Health officials in Henderson County are dealing with what they are calling an “outbreak” of a potentially deadly bacterial infection, pertussis, better known as whooping cough.
All, but one, of the eight cases, are students in the Henderson County School District.
Five schools in the district have all seen at least one case in the last week: East Henderson High, Rugby Middle, as well as three elementary schools, Clear Creek, Bruce Drysdale, and Hillandale.
“It’s pretty scary because I know it’s very contagious,” said Janette Harvey, whose grandchildren go to various schools in the district.
Doctor Diana Curran with the Henderson County Department of Public Health says so far the outbreak includes 8 confirmed cases, 7 in the school district, but she suspects there will be more.
“Because it can be spread over a 3 week period of time, it can linger in the community longer than something that has a very short period of spread butt we are trying to reduce the amount of pertussis being spread by getting in touch with those close contacts as soon as we do know,” said Curran.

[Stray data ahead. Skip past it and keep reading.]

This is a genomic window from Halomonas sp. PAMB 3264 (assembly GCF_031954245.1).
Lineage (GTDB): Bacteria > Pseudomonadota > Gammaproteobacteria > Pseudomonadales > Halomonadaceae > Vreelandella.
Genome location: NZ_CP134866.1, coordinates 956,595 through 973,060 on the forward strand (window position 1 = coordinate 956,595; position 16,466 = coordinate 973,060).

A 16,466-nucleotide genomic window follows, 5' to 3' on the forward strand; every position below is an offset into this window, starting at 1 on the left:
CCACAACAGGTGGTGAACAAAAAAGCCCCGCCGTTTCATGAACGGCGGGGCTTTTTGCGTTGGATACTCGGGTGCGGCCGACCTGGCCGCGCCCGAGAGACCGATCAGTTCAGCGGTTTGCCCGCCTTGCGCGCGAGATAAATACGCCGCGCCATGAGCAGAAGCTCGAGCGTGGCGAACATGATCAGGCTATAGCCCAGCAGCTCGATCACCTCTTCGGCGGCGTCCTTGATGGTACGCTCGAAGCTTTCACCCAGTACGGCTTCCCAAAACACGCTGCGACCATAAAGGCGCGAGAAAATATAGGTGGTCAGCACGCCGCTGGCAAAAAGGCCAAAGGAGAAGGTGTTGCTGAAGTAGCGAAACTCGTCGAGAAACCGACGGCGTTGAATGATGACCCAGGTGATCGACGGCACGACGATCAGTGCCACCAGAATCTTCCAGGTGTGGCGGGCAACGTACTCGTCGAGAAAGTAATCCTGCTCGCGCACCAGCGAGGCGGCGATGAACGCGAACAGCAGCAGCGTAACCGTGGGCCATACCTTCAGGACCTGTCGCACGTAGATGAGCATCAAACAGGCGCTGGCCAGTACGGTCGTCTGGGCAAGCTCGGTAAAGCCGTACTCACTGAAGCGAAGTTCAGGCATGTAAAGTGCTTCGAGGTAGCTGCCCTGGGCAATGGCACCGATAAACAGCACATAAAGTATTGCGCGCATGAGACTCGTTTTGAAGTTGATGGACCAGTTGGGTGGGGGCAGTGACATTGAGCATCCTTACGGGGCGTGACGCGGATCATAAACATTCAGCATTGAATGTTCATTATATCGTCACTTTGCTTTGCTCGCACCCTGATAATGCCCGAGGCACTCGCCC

Parents should be aware, the symptoms are very mild at first with just a slight cough and a fever.
And when it comes to the vaccine, health professionals compare it to the seat belt, not 100% effective but it can save lives.
The district, also trying to curb the spread, by getting out the warning through a district wide phone message that said “please keep in mind, anyone can get pertussis, but it can be especially dangerous to infants and people with weakened immune systems.”
Dr. John Bryant, the Associate Superintendent of Henderson County Schools said the schools are also ramping up cleaning.
“We make sure that our custodial staff are ensuring that we have proper sanitation across those areas and keep maybe cleaning things more frequently than we otherwise would just to make sure that we are killing any bacteria that may be present or any of those types of things,” said Bryant.
Harvey, is glad her family is vaccinated, and hopes this will encourage more people to do the same, or get a booster shot if they haven’t within the last 10 years.
“It’s the right thing to do, I feel, I mean you’ve got to protect your children, not only your children but other children,” she said.